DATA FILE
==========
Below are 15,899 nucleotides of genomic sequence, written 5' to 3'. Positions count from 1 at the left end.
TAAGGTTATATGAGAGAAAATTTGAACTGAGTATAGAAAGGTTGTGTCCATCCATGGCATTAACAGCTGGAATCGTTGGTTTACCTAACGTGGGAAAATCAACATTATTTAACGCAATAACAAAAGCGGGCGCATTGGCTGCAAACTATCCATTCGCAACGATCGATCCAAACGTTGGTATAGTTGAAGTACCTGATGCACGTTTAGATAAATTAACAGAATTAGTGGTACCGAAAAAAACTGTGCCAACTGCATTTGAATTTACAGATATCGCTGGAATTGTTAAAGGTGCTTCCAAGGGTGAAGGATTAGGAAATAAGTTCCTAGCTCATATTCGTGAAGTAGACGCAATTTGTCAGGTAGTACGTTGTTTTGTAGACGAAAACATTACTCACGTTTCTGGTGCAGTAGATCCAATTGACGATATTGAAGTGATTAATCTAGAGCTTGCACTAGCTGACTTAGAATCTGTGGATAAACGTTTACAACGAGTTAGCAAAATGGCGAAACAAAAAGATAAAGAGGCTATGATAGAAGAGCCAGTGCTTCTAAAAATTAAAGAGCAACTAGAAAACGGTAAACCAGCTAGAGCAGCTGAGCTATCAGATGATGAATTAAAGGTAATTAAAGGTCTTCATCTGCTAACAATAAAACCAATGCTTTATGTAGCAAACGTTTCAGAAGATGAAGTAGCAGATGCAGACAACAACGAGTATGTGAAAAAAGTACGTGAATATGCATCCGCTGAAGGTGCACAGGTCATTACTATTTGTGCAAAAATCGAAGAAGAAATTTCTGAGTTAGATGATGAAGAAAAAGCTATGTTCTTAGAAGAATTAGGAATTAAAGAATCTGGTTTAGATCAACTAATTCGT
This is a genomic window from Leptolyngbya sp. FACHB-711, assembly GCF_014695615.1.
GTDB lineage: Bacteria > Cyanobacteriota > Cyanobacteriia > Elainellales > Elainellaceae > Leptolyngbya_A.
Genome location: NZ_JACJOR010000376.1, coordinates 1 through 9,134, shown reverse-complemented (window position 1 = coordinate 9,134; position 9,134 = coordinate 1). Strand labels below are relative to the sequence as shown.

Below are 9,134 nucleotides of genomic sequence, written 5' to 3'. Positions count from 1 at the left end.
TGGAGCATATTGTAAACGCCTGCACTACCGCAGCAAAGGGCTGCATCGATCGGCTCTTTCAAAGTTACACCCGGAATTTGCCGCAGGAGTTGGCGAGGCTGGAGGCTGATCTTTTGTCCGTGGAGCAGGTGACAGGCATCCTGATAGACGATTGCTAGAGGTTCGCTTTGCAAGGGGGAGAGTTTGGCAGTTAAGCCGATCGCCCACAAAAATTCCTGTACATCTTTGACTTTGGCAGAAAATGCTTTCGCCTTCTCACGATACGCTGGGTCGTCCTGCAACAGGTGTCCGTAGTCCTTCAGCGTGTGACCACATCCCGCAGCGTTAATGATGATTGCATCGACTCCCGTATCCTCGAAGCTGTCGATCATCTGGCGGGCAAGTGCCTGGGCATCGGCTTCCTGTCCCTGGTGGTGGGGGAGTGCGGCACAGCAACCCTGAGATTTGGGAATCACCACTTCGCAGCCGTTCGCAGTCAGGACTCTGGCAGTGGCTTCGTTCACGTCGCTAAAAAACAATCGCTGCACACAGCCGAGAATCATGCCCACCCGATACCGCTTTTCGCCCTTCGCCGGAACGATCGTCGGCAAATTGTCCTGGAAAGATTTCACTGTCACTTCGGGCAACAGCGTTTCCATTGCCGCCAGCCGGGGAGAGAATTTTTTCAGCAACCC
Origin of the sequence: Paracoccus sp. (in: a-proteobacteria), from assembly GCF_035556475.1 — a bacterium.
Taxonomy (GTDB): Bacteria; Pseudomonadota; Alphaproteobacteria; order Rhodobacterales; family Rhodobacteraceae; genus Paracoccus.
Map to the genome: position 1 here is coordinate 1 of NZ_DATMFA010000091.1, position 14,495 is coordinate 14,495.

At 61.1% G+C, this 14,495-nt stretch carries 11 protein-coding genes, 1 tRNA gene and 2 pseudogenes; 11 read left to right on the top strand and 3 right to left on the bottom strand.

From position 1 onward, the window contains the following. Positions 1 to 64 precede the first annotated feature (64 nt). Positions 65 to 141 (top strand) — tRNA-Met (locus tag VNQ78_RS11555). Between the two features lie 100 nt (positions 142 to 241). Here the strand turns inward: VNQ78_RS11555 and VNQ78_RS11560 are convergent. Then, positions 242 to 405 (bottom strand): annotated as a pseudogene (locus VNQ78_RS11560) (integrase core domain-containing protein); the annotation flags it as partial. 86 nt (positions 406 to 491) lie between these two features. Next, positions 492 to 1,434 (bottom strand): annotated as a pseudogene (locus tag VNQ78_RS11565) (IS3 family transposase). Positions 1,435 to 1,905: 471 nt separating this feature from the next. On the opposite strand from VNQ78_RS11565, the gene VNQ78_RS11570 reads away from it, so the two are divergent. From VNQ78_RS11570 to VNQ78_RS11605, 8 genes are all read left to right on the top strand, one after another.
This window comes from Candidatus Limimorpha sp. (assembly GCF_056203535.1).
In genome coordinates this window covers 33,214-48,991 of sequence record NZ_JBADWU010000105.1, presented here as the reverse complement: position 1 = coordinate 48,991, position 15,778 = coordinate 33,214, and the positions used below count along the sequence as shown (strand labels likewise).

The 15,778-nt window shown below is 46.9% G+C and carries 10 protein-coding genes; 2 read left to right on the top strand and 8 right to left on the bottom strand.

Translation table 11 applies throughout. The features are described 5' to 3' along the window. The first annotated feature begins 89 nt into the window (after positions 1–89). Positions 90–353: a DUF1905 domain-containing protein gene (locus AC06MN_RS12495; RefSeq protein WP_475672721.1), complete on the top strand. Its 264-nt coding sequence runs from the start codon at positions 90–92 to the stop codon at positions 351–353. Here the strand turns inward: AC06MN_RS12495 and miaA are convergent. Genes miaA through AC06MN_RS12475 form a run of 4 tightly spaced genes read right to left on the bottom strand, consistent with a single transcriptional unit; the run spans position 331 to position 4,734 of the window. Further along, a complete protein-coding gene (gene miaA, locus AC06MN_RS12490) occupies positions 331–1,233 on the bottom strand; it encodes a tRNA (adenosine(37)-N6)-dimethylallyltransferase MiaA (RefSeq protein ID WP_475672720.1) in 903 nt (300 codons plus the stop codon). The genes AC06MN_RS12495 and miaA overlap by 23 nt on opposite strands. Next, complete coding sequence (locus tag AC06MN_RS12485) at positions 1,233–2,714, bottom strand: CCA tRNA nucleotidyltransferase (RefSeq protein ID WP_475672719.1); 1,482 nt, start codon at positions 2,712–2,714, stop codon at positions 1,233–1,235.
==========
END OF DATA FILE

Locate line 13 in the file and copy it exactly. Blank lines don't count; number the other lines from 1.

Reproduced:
This window comes from Candidatus Limimorpha sp. (assembly GCF_056203535.1).